Just don't come looking for a screw down crown – or ever think about strapping a 5KX over a wetsuit. At the end of the day, the 5KX is definitely more of a dive STYLE watch, versus its ISO certified 200m water-resistant brother, the SKX007. And that, unfortunately, is a dealbreaker for some.
Seiko Mini Turtle (SRPC/SPDY) Line
The Seiko SRPC line, otherwise known as the Mini Turtle, uses a 4R35 movement, which is a clear upgrade to the SKX, although it has no day display, just the date.
Above: The Mini Turtle - another Seiko watch with similar performance to the classic SKX. (Source: tds-melbourne on Reddit)
Once you look at the watch itself, it is very clear that while Seiko delivered similar (or arguably better) performance in the Mini Turtle, the design of the watch is radically different.
The Mini Turtle is clearly a smaller version of the current Turtle diver (which we will touch on below) that has been scaled down, and given some unique design features. Like the SKX, it is Diver's rated to 200 meters, which is great.
Unlike the SKX, the case is built to look like either the classic Seiko diver cases of the 1970's or the modern Turtle. The crown has been moved up to the 3 o'clock position, and overall, it simply looks like a modern interpretation of a classic Seiko cushion case watch.
It doesn't look, however, like a SKX in any way. It is also not well supported in the aftermarket, as the Mini Turtle isn't nearly as popular as the SKX. The Mini Turtle is also not a budget option, as most dealers will ask more than $400 USD for a new one. Is this the SKX successor? We personally don't think it deserves that title.
The Seiko Sea Urchin (SNZF series)
Make no mistake, the Seiko SNZF series, otherwise known as the Sea Urchin, is a fantastic deal on a watch that looks a lot like a diver's watch. In some cases, the Sea Urchin can be had for less than $200, and it packs a lot of value into a well made Seiko case.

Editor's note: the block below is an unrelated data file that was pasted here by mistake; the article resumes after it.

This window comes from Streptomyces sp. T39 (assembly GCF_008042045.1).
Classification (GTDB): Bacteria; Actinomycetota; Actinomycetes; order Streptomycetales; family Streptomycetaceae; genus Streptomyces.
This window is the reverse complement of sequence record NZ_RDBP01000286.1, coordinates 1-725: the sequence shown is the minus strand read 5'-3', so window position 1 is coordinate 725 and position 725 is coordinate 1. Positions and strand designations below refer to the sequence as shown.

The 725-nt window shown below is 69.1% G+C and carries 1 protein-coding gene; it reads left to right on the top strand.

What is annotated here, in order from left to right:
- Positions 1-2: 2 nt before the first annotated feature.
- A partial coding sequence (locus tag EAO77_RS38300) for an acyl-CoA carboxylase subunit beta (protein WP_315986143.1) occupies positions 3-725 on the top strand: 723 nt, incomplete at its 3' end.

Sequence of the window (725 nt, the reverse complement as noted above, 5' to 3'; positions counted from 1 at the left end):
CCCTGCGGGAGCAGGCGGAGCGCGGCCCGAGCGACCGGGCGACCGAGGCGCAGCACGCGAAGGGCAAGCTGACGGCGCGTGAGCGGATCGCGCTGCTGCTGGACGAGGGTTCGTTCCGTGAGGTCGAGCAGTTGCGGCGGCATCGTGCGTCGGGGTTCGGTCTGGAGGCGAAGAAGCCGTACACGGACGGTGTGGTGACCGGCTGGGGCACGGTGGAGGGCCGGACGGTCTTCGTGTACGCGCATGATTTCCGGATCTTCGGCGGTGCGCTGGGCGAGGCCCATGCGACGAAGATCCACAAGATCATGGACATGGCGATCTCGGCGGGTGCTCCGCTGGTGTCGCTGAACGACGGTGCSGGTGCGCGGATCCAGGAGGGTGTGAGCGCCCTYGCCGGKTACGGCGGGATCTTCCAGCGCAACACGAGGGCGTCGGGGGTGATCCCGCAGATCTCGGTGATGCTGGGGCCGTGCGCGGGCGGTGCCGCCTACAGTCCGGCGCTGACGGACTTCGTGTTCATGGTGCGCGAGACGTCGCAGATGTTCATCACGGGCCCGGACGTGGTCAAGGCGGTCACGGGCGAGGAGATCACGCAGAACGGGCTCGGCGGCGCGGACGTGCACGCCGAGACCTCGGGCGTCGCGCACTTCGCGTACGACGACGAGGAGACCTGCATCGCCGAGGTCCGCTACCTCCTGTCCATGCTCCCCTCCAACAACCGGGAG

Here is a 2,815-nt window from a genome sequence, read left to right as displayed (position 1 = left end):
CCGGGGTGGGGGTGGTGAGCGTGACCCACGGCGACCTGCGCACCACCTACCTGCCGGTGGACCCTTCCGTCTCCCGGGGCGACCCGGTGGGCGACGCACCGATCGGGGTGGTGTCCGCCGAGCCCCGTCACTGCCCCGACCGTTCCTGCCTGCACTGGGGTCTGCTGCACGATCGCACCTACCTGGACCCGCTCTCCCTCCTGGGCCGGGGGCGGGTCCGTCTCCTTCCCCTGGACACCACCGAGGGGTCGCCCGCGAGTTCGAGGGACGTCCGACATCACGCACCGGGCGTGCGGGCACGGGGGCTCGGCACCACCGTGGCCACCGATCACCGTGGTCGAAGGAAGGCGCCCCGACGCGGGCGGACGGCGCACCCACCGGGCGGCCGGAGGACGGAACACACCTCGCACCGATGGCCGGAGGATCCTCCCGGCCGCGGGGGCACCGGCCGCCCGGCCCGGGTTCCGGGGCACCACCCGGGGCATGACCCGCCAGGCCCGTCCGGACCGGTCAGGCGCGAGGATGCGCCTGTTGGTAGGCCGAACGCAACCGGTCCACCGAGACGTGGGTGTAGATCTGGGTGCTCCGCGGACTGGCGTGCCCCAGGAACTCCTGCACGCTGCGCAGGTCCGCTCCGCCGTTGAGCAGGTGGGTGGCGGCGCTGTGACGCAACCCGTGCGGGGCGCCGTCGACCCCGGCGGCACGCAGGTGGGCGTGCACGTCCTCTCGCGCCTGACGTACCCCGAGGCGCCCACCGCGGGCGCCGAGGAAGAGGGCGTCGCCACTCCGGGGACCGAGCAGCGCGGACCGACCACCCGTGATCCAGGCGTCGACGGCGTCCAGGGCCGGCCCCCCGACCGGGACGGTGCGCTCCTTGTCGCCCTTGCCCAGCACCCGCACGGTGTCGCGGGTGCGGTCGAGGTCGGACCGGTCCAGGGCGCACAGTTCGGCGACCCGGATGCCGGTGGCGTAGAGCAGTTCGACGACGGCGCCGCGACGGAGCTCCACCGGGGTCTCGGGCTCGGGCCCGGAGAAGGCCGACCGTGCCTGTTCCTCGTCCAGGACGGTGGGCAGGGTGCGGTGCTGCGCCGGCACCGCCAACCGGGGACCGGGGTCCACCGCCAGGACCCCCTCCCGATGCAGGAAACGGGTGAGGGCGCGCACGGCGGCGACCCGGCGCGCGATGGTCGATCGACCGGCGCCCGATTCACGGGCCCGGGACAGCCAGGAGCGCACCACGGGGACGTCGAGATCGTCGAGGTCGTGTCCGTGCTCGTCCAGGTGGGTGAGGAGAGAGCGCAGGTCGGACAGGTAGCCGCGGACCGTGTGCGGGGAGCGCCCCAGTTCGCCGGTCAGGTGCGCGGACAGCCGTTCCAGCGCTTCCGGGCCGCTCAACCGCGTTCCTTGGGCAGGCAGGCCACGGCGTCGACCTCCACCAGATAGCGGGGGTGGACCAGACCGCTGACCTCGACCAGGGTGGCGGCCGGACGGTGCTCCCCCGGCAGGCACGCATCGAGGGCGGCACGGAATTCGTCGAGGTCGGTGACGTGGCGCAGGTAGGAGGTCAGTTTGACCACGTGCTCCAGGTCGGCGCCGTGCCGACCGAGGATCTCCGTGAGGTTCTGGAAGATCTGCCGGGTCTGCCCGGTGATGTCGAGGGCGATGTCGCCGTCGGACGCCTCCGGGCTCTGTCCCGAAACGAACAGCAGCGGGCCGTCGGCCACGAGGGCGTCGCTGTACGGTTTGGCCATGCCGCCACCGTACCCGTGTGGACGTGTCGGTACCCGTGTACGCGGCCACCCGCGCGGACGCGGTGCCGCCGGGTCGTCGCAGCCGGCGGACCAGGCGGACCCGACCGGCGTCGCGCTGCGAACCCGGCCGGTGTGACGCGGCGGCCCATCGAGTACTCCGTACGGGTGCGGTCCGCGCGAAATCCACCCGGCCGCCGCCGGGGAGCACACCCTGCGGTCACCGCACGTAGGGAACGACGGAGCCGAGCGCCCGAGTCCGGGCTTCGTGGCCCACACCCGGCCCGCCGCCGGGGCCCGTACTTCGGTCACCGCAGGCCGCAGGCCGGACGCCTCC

Much like the 5KX, the Sea Urchin is from the Seiko 5 series. It also shares 100 meters of water resistance with the 5KX, which makes it a very poor choice for anyone that wants to actually use their watch to dive in the ocean. Perfect for desk diving though, which is what 99% of us will be doing anyways 😉
Above: The Sea Urchin is a versatile watch for daily-wear with its classic looks. (Source: TWC)
From a visual perspective, the Sea Urchin looks a lot more like a Rolex Submariner than anything from the classic Seiko lineup although there are some Samurai vibes in play.
Like the SKX, it uses a 7S series movement. In this case, it has a 7S36, which is essentially the same as the 7S26 as far as performance goes. That means that it neither hacks nor hand-winds, although it does pack two extra jewels over the 7S26, which may be nice to tell your friends about if they are into lowering friction in mechanical watch movements.
It has a classic look, featuring a crown in the 3 o'clock position, and a very clean looking dial and bezel insert.
One look at the Sea Urchin will let you know why many people see it as a Poor Man's Seikomariner (Seiko's answer to the Submariner). It has a classic look, featuring a crown in the 3 o'clock position, and a very clean looking dial and bezel insert. As a watch – it is a great value!
However, it isn't especially unique.
If you need a versatile watch you plan to wear on a daily basis, the Sea Urchin could be a good buy. Like the Mini Turtle, the Sea Urchin doesn't have AS much of a following in the aftermarket community compared to the SKX007, so unless you like the OEM look of the designs that Seiko offers, you might want to stay away from this model.
New Seiko Turtle (SRP/C) Line
The Seiko SRP line, also called the Turtle, is a throwback to the classic cushion shaped Seiko diver's watches of the 1970's (the 6306-7000/1 was the first – but there were many).
Above: The Seiko Prospex King Turtle SRPE03 & SRPE05. (Source: Monochrome)
The SRP line does have a crown at 4 o'clock, and the iconic Seiko diver hands, but otherwise, it bears little resemblance to the SKX.